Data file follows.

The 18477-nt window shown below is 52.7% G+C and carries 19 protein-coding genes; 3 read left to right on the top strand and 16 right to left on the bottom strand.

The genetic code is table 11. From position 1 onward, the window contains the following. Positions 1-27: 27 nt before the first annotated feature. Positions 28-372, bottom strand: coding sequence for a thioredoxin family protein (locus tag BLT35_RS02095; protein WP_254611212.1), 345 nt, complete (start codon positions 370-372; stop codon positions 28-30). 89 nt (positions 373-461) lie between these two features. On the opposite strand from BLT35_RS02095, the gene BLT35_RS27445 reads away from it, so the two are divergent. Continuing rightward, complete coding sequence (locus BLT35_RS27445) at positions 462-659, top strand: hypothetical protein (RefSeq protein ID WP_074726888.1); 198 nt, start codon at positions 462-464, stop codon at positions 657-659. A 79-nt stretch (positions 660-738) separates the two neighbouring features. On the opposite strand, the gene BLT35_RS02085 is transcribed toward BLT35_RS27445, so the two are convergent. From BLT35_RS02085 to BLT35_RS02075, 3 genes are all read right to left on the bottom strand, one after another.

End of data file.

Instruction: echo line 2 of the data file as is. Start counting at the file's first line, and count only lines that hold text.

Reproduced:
The genetic code is table 11. From position 1 onward, the window contains the following. Positions 1-27: 27 nt before the first annotated feature. Positions 28-372, bottom strand: coding sequence for a thioredoxin family protein (locus tag BLT35_RS02095; protein WP_254611212.1), 345 nt, complete (start codon positions 370-372; stop codon positions 28-30). 89 nt (positions 373-461) lie between these two features. On the opposite strand from BLT35_RS02095, the gene BLT35_RS27445 reads away from it, so the two are divergent. Continuing rightward, complete coding sequence (locus BLT35_RS27445) at positions 462-659, top strand: hypothetical protein (RefSeq protein ID WP_074726888.1); 198 nt, start codon at positions 462-464, stop codon at positions 657-659. A 79-nt stretch (positions 660-738) separates the two neighbouring features. On the opposite strand, the gene BLT35_RS02085 is transcribed toward BLT35_RS27445, so the two are convergent. From BLT35_RS02085 to BLT35_RS02075, 3 genes are all read right to left on the bottom strand, one after another.